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Far and Wise Trade Camp Initiative Expands
Students welded yard art and other art pieces in welding class.
Thursday, May 30, 2024


Sparks flew as Sherlin Ramirez-Lopez bent over a metal flower she was welding together, her welding helmet protecting her.

Ramirez-Lopez was one of three female and 10 male high school students enrolled in Far + Wise’s first ever welding camp. She was jazzed, too, having learned from the instructor that typically girls make the best welders.

Far + Wise inaugurated the free trade camps last summer in partnership with the Blaine County School District, Sun Valley Economic Development (SVED) and College of Southern Idaho in order to give 80 youth a way of testing career paths.

Students found that using a leveler is a very important part of masonry work.

Last summer students had a chance to fly an airplane as they learned about jobs in the aviation industry. They also learned entrepreneurial skills, plumbing, HVAC, masonry and chef skills.

Now Far + Wise, which offers students the skills to go to college or trade schools, has taken it one step further. They’ve launched the Center for Career Exploration (CCE), an expansion of their Kindergarten to Career programs.

The Center provides hands-on experiences and skill-building opportunities through camps, classes, internships and apprenticeships as it seeks to expose students to the wide array of career possibilities.It provides students with training that correlates to local jobs, potentially matching student interests with local employment needs.

Middle school students will be able to attend exploratory camps and field trips to learn about various careers. And high school and recent high school graduates will participate in intensive camps, as well as classes and field trips to CSI and local workplaces.

Students learned to use a press break to make a tool kit.

Students are just finishing a few weeks with Sun Valley Resort in which they had a chance to learn about career opportunities involving such avenues as hospitality, audio-visual, entertainment, golf and tennis. And in June and July they will have the opportunity to learn about careers in early childhood education and pediatric CPR, healthcare careers with St. Luke’s, public service and safety careers, woodworking, carpentry, autobody and culinary arts.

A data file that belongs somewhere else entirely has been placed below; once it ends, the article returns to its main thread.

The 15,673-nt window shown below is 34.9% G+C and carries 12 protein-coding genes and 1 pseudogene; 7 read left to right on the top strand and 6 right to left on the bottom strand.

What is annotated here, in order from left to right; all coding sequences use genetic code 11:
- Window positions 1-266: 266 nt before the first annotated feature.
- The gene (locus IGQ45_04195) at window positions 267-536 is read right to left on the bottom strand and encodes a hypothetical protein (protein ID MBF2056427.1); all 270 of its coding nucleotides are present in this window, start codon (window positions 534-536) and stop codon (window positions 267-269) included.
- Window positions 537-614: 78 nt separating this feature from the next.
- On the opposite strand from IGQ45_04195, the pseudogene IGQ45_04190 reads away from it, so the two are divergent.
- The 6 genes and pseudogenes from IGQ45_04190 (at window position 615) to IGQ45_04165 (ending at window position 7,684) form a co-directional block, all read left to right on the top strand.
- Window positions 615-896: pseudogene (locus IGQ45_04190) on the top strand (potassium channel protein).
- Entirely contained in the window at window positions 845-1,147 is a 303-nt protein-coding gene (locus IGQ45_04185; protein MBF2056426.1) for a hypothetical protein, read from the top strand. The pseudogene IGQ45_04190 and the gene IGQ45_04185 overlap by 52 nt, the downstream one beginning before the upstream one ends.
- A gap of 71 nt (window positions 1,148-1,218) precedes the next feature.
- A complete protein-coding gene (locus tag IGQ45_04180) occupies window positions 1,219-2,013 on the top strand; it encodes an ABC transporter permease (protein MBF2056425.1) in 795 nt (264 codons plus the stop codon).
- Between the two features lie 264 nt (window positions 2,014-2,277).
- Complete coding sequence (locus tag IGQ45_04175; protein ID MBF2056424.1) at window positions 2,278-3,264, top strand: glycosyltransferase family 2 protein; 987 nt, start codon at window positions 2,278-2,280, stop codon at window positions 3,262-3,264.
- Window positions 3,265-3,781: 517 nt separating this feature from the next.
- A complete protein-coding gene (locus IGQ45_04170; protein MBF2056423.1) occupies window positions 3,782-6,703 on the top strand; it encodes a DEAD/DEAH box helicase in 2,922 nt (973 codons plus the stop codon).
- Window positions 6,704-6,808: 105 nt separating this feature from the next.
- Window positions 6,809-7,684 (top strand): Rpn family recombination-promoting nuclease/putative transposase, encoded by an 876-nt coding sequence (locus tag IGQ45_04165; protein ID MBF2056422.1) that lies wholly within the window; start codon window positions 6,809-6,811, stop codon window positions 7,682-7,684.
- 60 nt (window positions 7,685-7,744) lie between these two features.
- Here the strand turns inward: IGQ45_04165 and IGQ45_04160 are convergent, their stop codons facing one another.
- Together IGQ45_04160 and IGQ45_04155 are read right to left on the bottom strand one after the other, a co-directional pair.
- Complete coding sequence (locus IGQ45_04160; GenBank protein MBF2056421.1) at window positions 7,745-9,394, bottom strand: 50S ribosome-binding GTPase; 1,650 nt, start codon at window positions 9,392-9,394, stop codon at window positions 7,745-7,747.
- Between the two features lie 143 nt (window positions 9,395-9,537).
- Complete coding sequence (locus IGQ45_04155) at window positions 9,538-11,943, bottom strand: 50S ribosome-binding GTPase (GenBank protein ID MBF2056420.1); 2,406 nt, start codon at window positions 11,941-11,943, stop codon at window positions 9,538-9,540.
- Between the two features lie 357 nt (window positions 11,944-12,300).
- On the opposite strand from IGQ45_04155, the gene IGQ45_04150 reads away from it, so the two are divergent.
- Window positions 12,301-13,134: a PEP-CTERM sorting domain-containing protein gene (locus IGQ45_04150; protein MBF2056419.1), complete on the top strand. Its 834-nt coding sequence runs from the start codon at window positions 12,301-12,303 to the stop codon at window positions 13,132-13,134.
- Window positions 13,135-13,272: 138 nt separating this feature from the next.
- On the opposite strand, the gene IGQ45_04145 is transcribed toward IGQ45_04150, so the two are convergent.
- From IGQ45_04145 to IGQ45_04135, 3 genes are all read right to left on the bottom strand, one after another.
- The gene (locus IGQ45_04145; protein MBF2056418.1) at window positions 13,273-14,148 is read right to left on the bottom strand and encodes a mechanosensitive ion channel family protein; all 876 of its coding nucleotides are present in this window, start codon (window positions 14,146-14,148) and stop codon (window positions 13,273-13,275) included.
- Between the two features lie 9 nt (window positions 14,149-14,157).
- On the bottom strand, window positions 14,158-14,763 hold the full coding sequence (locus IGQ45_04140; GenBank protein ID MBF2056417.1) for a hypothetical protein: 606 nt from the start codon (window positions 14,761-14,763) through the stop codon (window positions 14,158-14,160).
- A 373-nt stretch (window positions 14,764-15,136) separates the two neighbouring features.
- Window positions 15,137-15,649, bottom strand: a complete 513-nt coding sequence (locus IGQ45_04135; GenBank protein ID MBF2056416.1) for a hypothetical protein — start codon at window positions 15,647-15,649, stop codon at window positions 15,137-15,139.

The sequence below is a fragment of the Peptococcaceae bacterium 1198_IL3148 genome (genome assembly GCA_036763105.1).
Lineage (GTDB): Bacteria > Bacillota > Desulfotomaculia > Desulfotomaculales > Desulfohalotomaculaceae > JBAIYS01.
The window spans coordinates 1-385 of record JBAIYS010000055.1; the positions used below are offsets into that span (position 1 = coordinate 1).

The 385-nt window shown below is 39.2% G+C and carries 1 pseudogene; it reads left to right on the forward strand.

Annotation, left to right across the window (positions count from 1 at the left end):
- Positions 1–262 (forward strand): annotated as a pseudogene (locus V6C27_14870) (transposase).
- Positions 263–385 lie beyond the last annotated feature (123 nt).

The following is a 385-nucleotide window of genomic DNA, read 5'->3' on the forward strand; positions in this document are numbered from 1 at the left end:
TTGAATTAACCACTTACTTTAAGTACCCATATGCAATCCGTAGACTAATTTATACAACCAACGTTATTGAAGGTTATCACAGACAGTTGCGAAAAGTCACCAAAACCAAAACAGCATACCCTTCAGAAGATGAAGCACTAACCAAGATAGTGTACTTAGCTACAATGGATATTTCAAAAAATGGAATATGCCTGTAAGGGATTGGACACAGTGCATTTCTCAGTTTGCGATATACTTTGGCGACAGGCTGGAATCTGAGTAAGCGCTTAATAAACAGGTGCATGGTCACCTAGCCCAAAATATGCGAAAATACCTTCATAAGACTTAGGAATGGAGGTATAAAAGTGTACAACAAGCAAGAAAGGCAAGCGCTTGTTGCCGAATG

Last summer Bill Ebener of College of Southern Idaho told those in his welding class how each metal behaves differently and how they can use a combination of electricity and gasses to weld stronger. His job, he said, was to help the students understand that they can apply creativity to welding.

“It’s a science but it’s also an art,” he said. “And not a lot of people can do this work.  I think we’re in good hands with the next generation coming along. They’re serious about learning and understanding and not afraid to step up and use the machines.”

In masonry camp, students learned to mix mortar and square up a brick wall. They also learned about the need to be meticulous and precise when doing ceramic porcelain tile work.

Some of the students got to fly a small airplane, in addition to learning about careers in designing airports and maintaining them.

“It’s very fun but it takes practice using the trowel. I learned a lot,” said Lex Mitchell

Erik Munoz, tile setter with Instant Quality Tile, told students how he loves working in custom homes in the Wood River Valley.

“You don’t see custom homes like these in other parts of the world,” he said. “I start with a blank canvas and soon I have something beautiful. It’s a messy job, but for me it’s tile art.”

Students learned how to make tool boxes out of sheet metal using a press break—a machine pressing tool. They learned about solids and gasses in refrigeration class and using computers to do automotive work.

Students worked closely with instructors.

And Mason Eckebrecht, Andrii Kremenchuk and Xitlaly Serrato were among those who had an opportunity to learn the trade secrets of the chefs at the Sun Valley Culinary Institute as they made such dishes as vanilla semifreddo with strawberries and aged balsamic vinegar.

“I like baking and trying different things and experimenting,” said Serrato. “I’m not a very good cook, but I’m trying to get better and I have thought about culinary school. It was so cool when they gave me chicken to cut up myself.”

Jennifer Gennuso, who helped oversee the camps for Far + Wise, said she loved watching the kids light up as they became interested in what could be possible careers.

“Kids in educational environments typically learn about the theory of things but not how to put them into practice. They’re never going to plumb a wall in math class, for instance,” she said. “This gives them a chance to bring theory to reality. There’s a ton of talent behind these kids. Some of them might not demonstrate that talent in a traditional classroom, But they can show how phenomenal they are in a setting like this.”

Blaine County School District Superintendent Jim Foudy said the program fills gaps in the existing Career and Technical Education courses offered in school, while offering additional experiences.

Far + Wise Director Laura Rose-Lewis said the Center has been a dream in the making, brought to reality by partners and donors.

“We want to have training certification courses, classes and camps where students can get credit through the school district,” she said. “We want these to be of benefit so they can move to more education or a job. Our programs are offered at no cost so we remove financial barriers.”

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